If you are a baker who is dying to sell your most delicious baked goods, an online bakery business can give you a market. Having an online bakery business means being able to work in the comfort of your home while having a product sold and shipped to locations all over the world. Keep in mind that the most difficult step is getting your kitchen licensed and approved by your state.
License your kitchen by first checking with your state health department for its requirements and instructions. Every state differs, but many require specific refrigeration techniques and baking procedures, according to the Department of Health and Human Services. Make sure your kitchen follows their guidelines before setting up a licensing appointment.
Create or find a website to sell your product, according the article "White Bread & Green Dough" on SavingAdvice.com. Many websites process sales of homemade baked goods, but these usually a small fee. Having your own website specifically for your company may be less expensive in the long run.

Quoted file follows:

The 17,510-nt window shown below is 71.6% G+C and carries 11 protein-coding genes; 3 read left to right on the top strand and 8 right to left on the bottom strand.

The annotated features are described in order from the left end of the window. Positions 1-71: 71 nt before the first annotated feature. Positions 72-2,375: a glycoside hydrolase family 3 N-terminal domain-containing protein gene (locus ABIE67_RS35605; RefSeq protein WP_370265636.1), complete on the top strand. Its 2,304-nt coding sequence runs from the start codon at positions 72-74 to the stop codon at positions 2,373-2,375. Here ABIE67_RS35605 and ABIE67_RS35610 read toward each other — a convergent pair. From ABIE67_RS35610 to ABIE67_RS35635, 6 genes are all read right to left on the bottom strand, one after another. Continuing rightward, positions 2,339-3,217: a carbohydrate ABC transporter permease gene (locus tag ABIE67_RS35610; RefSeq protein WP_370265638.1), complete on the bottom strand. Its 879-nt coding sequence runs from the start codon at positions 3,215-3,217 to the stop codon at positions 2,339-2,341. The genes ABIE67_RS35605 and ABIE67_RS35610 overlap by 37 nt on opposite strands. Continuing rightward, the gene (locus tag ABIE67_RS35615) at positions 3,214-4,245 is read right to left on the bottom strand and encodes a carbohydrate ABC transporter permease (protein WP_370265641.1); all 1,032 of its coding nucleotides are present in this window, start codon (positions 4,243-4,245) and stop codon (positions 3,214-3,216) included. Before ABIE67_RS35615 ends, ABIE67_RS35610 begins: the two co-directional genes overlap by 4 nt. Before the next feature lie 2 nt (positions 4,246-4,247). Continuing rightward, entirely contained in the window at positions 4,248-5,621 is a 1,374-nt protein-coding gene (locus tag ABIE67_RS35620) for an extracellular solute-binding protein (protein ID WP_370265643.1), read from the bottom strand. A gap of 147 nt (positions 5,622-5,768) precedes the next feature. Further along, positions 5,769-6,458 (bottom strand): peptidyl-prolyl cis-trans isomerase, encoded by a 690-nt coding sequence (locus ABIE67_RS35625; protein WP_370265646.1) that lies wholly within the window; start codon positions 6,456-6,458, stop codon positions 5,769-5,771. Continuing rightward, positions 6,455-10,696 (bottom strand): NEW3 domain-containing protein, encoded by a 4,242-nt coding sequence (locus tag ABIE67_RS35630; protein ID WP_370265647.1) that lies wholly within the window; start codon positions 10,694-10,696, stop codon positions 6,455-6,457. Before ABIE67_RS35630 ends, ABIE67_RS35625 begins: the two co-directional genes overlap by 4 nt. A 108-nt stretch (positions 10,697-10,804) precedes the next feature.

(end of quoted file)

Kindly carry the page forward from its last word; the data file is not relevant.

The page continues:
Market your online bakery by sending samples to local businesses or coffee shops, taking the goods to farmers markets and paying for online advertising, ATouchofBusiness.com advises.
Experiment until you find a good shipping method and packaging for your products. For an online bakery, being able to ship the item without it breaking or expiring is essential, according to SavingAdvice.com. Practice shipping your baked goods to make sure they arrive safely and quickly.
Focus on the quality of your products and brand. Perfect the recipes, since happy customers will make repeat orders.
Not all states allow residential kitchens to be licensed. Check with the state health department to see if your state is included. If they do not license residential kitchens, consider renting a small commercial kitchen.
- Not all states allow residential kitchens to be licensed. Check with the state health department to see if your state is included. If they do not license residential kitchens, consider renting a small commercial kitchen.
Allison Michelle holds a degree in journalism from Patrick Henry College. Her writing has appeared in the Loudoun-Times Mirror, Patrol Magazine and the Washington Post's Loudoun Extra.